eucharistThis reference to “a pure offering” offered on “the table of the Lord” was interpreted repeatedly by the Fathers, from the first century onward, as a reference to the Eucharist. Even the Didache alludes to Malachi: “For this is the offering of which the Lord has said, ‘Everywhere and always bring me a sacrifice that is undefiled, for I am a great king, says the Lord, and my name is the wonder of nations’(Didache 14).

Clement of Rome (AD 96), a fellow-worker with the Apostles, relates the new priesthood to that of the Old Testament Levites, emphasizing the distinction between the service of the priest and the laity: “In the same way, my brothers, when we offer our own Eucharist to God, each one should keep to his own degree (calling)” (Letter of Clement to the Corinthians, 41).

St. Ignatius of Antioch (d. c. 106), another associate of the Apostles, wrote of “one common Eucharist; for there is but one Body of our Lord Jesus Christ, and but one cup of union with His Blood, and one single altar of sacrifice” (Epistles to the Philippians, 4). St. Justin Martyr (c. 100-c. 165) cites Malachi 1:11:  “[God] then speaks to those Gentiles, namely us, who in every place offer sacrifices to Him, i.e., the bread of the Eucharist, and also the cup of the Eucharist” (Dialog with Trypho the Jew, 14).

St. Ignatius of Antioch, martyred 106 AD St. Ignatius of Antioch, martyred 106 AD

St. Ignatius of Antioch, though writing around ad 106, clearly represents the theology of the first century. He warns, “But look at those men who have those perverted notions about the grace of Jesus Christ which has come down to us, and see how contrary to the mind of God they are . . . . They even abstain from the Eucharist and the public prayer, because they will not admit that the Eucharist is the self-same body of our Savior Jesus Christ, which [flesh] suffered for our sins, and which the Father in His goodness raised up again” (Epistle to the Smyrnaeans 6, 7).

St. Ignatius speaks nobly of the Eucharist: “Share in one common breaking of bread—the medicine of immortality, and the sovereign remedy by which we escape death and live in Jesus Christ evermore” (Epistle to the Ephesians, 20).

Screen Shot 2016-12-18 at 11.16.20 AMThe Catholic Mass continues the theology and liturgy of the first centuries. St. Justin Martyr offers a glimpse of the Eucharistic sacrifice in the mid-second century. “And this food is called among us Eucaristia [the Eucharist], of which no one is allowed to partake but the man who believes that the things which we teach are true, and who has been washed with the washing that is for the remission of sins, and unto regeneration, and who is so living as Christ has enjoined. For not as common bread and common drink do we receive these; but in like manner as Jesus Christ our Savior, having been made flesh by the Word of God, had both flesh and blood for our salvation, so likewise have we been taught that the food which is blessed by the prayer of His word, and from which our blood and flesh by transmutation are nourished, is the flesh and blood of that Jesus who was made flesh” (First Apology, 1, 62).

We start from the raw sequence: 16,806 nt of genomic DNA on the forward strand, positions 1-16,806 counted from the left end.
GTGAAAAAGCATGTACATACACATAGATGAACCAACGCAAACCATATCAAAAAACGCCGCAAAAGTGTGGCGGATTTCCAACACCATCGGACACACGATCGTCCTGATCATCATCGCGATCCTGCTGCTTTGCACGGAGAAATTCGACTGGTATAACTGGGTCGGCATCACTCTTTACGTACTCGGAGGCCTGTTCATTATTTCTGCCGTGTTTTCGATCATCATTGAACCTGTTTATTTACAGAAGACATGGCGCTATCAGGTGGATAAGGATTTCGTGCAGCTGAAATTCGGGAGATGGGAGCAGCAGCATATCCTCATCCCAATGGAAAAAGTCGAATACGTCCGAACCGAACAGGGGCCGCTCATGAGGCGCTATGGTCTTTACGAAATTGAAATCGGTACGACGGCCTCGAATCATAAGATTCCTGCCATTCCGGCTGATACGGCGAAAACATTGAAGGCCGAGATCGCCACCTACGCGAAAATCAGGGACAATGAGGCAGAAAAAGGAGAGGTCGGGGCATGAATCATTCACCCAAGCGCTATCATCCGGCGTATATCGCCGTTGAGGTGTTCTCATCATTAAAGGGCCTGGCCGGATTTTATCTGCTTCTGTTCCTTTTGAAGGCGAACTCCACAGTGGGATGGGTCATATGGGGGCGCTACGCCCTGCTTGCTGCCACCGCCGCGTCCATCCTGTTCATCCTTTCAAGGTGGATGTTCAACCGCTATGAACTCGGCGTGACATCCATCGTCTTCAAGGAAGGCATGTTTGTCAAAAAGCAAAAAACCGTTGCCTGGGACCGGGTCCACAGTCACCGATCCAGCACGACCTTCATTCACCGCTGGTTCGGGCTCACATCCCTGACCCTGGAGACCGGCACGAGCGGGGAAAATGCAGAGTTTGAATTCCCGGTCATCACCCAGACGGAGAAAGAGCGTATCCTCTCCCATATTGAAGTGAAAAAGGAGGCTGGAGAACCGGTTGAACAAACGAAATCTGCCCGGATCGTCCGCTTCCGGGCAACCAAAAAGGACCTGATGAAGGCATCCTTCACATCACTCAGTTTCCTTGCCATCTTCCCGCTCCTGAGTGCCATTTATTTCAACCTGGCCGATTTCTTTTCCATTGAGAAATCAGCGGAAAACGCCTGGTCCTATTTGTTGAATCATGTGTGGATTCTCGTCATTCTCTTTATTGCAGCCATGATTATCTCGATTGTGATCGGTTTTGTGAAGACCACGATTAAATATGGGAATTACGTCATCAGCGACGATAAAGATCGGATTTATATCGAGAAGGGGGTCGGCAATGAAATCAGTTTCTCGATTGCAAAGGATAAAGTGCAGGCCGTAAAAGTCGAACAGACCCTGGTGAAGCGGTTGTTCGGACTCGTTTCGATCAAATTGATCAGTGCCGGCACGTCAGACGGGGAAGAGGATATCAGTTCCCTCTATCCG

The word “Transubstantiation” was commonly used in the 12th century and given classical formulation by St. Thomas Aquinas in the 13th. Though the early Fathers did not use this exact terminology, the teaching was essential to their theology. The Fathers unanimously held to the Real Presence of Christ in the Eucharist.

Some Protestants (e.g., William Webster, The Church of Rome at the Bar of History) tend to approach the Church Fathers in one of two ways. First, they may just ignore or disregard the Fathers as “uninspired” or irrelevant—why study the Fathers when we have the Bible? Second, they may search for perceived contradictions. The perceived contradiction is then presented as a false dilemma. This false dilemma forces an either/or dichotomy.

For example, “The Eucharist is either a “symbol” of the Body of Christ or it “is” the Body of Christ. The Fathers rejected such contrasts and espoused the both/and approach, understanding that the Eucharist was both a symbol (but never merely as a symbol) and the Real Presence.

Screen Shot 2016-12-18 at 11.17.33 AMIf the Real Presence was an illicit teaching or unorthodox teaching we would expect to find early orthodox Christians condemning it? Instead, we see the earliest and most respected Christians consistently promoting both the sacrificial nature of the Eucharist and the reality of the Real Presence. Never is this teaching condemned or forbidden. The Catholic doctrine is the result of the organic development of the doctrine taught by the apostles and faithfully preserved by the bishops in the apostolic succession.

As an example of such false dilemmas, Fundamentalists Protestants may claim that St. Augustine rejects the Real Presence and refers to the Eucharist as a mere symbol (“eaten spiritually, drunk spiritually”). With such words, St. Augustine is exhorting believers to eat and drink the Eucharist in faith.